Antipsoriatic drug anthralin induces EGF receptor phosphorylation in keratinocytes: Requirement for H2O2 generation

Dominik Peus, Astrid Beyerle, Mariuca Vasa, Markus Pott, Alexander Meves, Mark R. Pittelkow

Research output: Contribution to journalArticle

20 Scopus citations

Abstract

Even though anthralin is a well-established topical therapeutic agent for psoriasis, little is known about its effects and biochemical mechanisms of signal transduction. In contrast to a previous report, we found that anthralin induced time- and concentration-dependent phosphorylation of epidermal growth factor receptor in primary human keratinocytes. Four lines of evidence show that this process is mediated by reactive oxygen species. First, we found that anthralin induces time-dependent generation of H2O2. Second, there is a correlation between a time-dependent increase in anthralin-induced epidermal growth factor receptor phosphorylation and H2O2 generation. Third, the structurally different antioxidants n-propyl gallate and N-acetylcysteine inhibited epidermal growth factor receptor phosphorylation induced by anthralin. Fourth, overexpression of catalase inhibited this process. The epidermal growth factor receptor-specific tyrosine kinase inhibitor PD153035 abrogated anthralin-induced epidermal growth factor receptor phosphorylation and activation of extracellular-regulated kinase 1/2. These findings establish the following sequence of events: (1) H2O2 generation, (2) epidermal growth factor receptor phosphorylation, and (3) extracellular-regulated kinase activation. Our data identify anthralin-induced reactive oxygen species and, more specifically, H2O2 as an important upstream mediator required for ligand-independent epidermal growth factor receptor phosphorylation and downstream signaling.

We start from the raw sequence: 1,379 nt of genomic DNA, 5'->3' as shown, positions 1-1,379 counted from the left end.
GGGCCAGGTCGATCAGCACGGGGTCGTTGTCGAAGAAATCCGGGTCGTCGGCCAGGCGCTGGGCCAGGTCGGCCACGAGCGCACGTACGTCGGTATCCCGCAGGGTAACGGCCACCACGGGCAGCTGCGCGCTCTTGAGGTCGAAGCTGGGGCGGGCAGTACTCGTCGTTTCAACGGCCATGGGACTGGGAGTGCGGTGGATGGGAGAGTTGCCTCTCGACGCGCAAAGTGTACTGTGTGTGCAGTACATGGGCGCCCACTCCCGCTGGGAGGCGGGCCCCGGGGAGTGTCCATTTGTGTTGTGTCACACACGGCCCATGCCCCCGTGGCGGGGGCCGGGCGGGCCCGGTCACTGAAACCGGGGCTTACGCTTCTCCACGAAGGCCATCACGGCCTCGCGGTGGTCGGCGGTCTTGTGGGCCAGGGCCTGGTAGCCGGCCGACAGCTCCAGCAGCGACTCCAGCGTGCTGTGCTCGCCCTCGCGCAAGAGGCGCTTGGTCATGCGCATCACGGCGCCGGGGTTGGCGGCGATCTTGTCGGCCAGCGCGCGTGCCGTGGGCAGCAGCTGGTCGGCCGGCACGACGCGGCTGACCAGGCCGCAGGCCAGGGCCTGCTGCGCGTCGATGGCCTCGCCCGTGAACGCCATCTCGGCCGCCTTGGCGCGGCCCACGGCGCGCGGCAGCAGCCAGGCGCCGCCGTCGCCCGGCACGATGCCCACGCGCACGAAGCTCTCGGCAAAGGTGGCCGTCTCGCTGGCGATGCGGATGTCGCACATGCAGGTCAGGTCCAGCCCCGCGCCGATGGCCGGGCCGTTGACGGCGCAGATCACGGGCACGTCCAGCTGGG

Original languageEnglish (US)
Pages (from-to)78-85
Number of pages8
JournalExperimental Dermatology
Volume13
Issue number2
DOIs
StatePublished - Feb 1 2004

Keywords

  • Anthralin
  • Epidermal growth factor receptor
  • Hydrogen peroxide
  • Keratinocytes

ASJC Scopus subject areas

  • Biochemistry
  • Molecular Biology
  • Dermatology

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